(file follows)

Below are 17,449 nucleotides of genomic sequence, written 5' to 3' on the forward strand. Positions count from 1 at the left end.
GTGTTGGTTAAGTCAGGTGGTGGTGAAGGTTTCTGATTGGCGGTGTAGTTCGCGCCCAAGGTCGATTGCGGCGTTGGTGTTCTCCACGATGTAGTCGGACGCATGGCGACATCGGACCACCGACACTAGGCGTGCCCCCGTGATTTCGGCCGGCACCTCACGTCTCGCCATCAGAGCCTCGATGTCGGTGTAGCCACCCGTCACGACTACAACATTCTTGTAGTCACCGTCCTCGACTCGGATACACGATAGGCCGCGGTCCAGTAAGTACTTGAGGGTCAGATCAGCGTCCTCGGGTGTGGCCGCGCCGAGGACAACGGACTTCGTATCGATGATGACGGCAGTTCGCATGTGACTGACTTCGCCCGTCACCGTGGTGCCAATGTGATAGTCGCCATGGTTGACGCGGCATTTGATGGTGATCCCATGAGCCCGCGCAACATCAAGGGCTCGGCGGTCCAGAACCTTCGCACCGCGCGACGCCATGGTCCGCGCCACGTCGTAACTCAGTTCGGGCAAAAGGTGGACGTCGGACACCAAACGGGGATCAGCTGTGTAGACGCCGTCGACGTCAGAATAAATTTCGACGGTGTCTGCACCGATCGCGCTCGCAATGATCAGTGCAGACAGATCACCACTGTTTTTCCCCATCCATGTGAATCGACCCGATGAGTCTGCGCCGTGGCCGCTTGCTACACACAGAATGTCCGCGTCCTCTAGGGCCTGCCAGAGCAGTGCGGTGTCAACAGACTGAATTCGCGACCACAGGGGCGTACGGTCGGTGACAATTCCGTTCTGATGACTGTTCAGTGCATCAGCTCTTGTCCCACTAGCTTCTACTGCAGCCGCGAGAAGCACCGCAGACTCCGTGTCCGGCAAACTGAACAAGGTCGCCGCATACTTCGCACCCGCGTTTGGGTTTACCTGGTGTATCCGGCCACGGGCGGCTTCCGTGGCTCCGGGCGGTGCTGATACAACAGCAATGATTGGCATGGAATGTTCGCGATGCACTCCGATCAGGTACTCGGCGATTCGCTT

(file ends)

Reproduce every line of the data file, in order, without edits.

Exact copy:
Below are 17,449 nucleotides of genomic sequence, written 5' to 3' on the forward strand. Positions count from 1 at the left end.
GTGTTGGTTAAGTCAGGTGGTGGTGAAGGTTTCTGATTGGCGGTGTAGTTCGCGCCCAAGGTCGATTGCGGCGTTGGTGTTCTCCACGATGTAGTCGGACGCATGGCGACATCGGACCACCGACACTAGGCGTGCCCCCGTGATTTCGGCCGGCACCTCACGTCTCGCCATCAGAGCCTCGATGTCGGTGTAGCCACCCGTCACGACTACAACATTCTTGTAGTCACCGTCCTCGACTCGGATACACGATAGGCCGCGGTCCAGTAAGTACTTGAGGGTCAGATCAGCGTCCTCGGGTGTGGCCGCGCCGAGGACAACGGACTTCGTATCGATGATGACGGCAGTTCGCATGTGACTGACTTCGCCCGTCACCGTGGTGCCAATGTGATAGTCGCCATGGTTGACGCGGCATTTGATGGTGATCCCATGAGCCCGCGCAACATCAAGGGCTCGGCGGTCCAGAACCTTCGCACCGCGCGACGCCATGGTCCGCGCCACGTCGTAACTCAGTTCGGGCAAAAGGTGGACGTCGGACACCAAACGGGGATCAGCTGTGTAGACGCCGTCGACGTCAGAATAAATTTCGACGGTGTCTGCACCGATCGCGCTCGCAATGATCAGTGCAGACAGATCACCACTGTTTTTCCCCATCCATGTGAATCGACCCGATGAGTCTGCGCCGTGGCCGCTTGCTACACACAGAATGTCCGCGTCCTCTAGGGCCTGCCAGAGCAGTGCGGTGTCAACAGACTGAATTCGCGACCACAGGGGCGTACGGTCGGTGACAATTCCGTTCTGATGACTGTTCAGTGCATCAGCTCTTGTCCCACTAGCTTCTACTGCAGCCGCGAGAAGCACCGCAGACTCCGTGTCCGGCAAACTGAACAAGGTCGCCGCATACTTCGCACCCGCGTTTGGGTTTACCTGGTGTATCCGGCCACGGGCGGCTTCCGTGGCTCCGGGCGGTGCTGATACAACAGCAATGATTGGCATGGAATGTTCGCGATGCACTCCGATCAGGTACTCGGCGATTCGCTT